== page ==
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Full Eddy-Current Compensated (ECC) Dynamic Shim Updated (DSU) Echo Planar Imaging (EPI)


Henning,  A
Department High-Field Magnetic Resonance, Max Planck Institute for Biological Cybernetics, Max Planck Society;

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Fillmer, A., Vannesjö SJ, Pavan M, Pruessmann KP, Boesiger, P., & Henning, A. (2012). Full Eddy-Current Compensated (ECC) Dynamic Shim Updated (DSU) Echo Planar Imaging (EPI). Talk presented at 29th Annual Scientific Meeting ESMRMB 2012. Lisboa, Portugal.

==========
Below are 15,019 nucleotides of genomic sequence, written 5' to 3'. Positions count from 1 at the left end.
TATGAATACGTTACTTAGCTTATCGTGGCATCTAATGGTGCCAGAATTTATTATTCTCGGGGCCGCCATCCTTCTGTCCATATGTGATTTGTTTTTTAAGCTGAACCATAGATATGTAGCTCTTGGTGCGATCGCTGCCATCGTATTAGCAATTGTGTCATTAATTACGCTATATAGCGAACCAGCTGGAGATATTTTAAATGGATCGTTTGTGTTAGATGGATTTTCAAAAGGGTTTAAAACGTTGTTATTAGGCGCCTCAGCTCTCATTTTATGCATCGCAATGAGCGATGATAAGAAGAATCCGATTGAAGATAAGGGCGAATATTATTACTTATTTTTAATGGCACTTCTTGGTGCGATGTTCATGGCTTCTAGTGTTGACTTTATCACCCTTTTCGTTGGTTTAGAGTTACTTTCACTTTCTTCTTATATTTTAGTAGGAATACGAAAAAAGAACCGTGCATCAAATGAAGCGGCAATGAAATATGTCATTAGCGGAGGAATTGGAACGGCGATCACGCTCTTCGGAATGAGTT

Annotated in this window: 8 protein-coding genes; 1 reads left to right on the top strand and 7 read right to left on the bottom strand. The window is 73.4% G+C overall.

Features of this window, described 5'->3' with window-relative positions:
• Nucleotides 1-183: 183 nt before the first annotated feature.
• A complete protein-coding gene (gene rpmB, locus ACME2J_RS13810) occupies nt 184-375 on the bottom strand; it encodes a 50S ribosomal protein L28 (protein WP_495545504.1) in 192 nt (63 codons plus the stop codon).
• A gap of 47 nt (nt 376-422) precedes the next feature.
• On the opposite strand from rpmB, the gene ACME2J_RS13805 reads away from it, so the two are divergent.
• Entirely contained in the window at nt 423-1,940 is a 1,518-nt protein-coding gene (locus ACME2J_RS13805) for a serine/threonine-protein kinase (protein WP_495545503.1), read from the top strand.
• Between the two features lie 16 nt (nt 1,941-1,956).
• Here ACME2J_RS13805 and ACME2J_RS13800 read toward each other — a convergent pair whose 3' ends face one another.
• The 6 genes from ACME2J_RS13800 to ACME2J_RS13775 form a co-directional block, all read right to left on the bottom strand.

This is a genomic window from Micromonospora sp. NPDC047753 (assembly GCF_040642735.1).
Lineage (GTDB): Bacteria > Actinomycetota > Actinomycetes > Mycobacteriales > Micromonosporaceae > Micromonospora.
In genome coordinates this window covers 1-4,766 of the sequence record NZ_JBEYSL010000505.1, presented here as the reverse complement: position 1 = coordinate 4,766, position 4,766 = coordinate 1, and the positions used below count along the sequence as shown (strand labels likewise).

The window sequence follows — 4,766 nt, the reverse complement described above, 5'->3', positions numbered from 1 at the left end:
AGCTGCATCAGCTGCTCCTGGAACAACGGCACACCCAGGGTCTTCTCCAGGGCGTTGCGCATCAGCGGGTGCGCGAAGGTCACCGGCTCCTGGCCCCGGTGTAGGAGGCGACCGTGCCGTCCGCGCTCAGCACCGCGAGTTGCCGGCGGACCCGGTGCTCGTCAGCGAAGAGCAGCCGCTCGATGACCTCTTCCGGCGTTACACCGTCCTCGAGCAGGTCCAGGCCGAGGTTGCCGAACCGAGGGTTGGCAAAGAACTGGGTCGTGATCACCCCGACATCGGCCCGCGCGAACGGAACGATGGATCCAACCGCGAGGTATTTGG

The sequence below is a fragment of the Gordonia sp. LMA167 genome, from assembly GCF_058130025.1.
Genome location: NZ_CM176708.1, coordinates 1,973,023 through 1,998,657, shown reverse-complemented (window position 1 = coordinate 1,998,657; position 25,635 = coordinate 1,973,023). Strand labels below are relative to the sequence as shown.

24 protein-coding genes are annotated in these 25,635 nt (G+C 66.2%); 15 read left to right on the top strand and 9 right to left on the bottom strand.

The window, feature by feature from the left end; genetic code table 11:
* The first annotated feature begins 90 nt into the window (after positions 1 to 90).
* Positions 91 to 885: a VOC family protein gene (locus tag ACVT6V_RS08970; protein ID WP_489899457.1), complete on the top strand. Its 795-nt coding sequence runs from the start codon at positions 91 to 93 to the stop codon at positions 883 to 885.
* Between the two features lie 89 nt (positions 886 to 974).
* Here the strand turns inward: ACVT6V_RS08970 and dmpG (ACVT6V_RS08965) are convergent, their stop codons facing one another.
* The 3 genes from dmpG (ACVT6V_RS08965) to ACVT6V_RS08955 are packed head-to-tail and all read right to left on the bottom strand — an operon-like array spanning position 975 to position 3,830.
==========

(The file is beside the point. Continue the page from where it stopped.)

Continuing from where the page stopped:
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Purpose/Introduction: The application of ultra-high static magnetic field strengths to functional MRI (fMRI) yields important advantages, such as higher SNR and stronger BOLD-contrast. However, the increasing field strengths come along with problems, e.g. B0 and B1 inhomogeneities, as well. To address the B0 inhomogeneity dynamic shim updating (DSU) with an excellent eddy-current compensation (ECC) proved to be a promising approach [1]. This work presents the application of 3rd order DSU with full ECC to echo planar imaging (EPI), which is the basis for BOLD-contrast fMRI. Subjects and Methods: All measurements were performed on a 7T Philips Achieva whole-body system (Philips Healthcare,Cleveland,USA), equipped with a full set of 3rd order shim coils. A DSU LoadGo Unit (ResonanceR esearchInc.,Billerica,USA) was connected directly to the higher order shim amplifiers. The linear shim terms are driven by the gradient amplifiers, which could not be directly assessed by the LoadGo Unit. Therefore an in-house build gradient driver box has been constructed, which sums up the voltages from the LoadGo Unit and the driving voltages for the gradient amplifiers. As fast switching of the shims induces eddy-currents in the shim coils and the surrounding conductive structures, which lead to severe long-lasting B0 field distortions, a careful pre-emphasis calibration of the system is necessary. This has been performed using a spatio-temporal field-monitoring approach, as described previously [2]. In order to actively compensate for eddy-currents, the LoadGo unit overshoots the nominal driving voltage on a short timescale. To maintain the systems functionality, the shim strengths of the 2nd and 3rd order shims therefore had to be reduced to 73 to 90 and 43 to 53 of their maximum values, respectively. Results: In vivo multi-slice EPIs of the brain (TE/TR=28ms/3000ms,EPI factor=99) have been acquired in two healthy volunteers (fig.(2)), once using a static global shim, determined by a vendor pre-implemented routine closely related to FASTESTMAP, and once using DSU where the shim is updated 5ms before the excitation of each slice (fig.(1)). Discussion/Conclusion: The setup and calibration used enabled for very fast switching of shims, with a settling of residual eddy-currents within less than 2ms. Therefore, switching of the shims within a running sequence only 5ms before the excitation was possible, contrary to more than 60ms as reported in earlier publications [3,4], allowing for slice-wise dynamic updated shimmed EPIs and a significant gain in image quality, without the cost of prolonged scan time.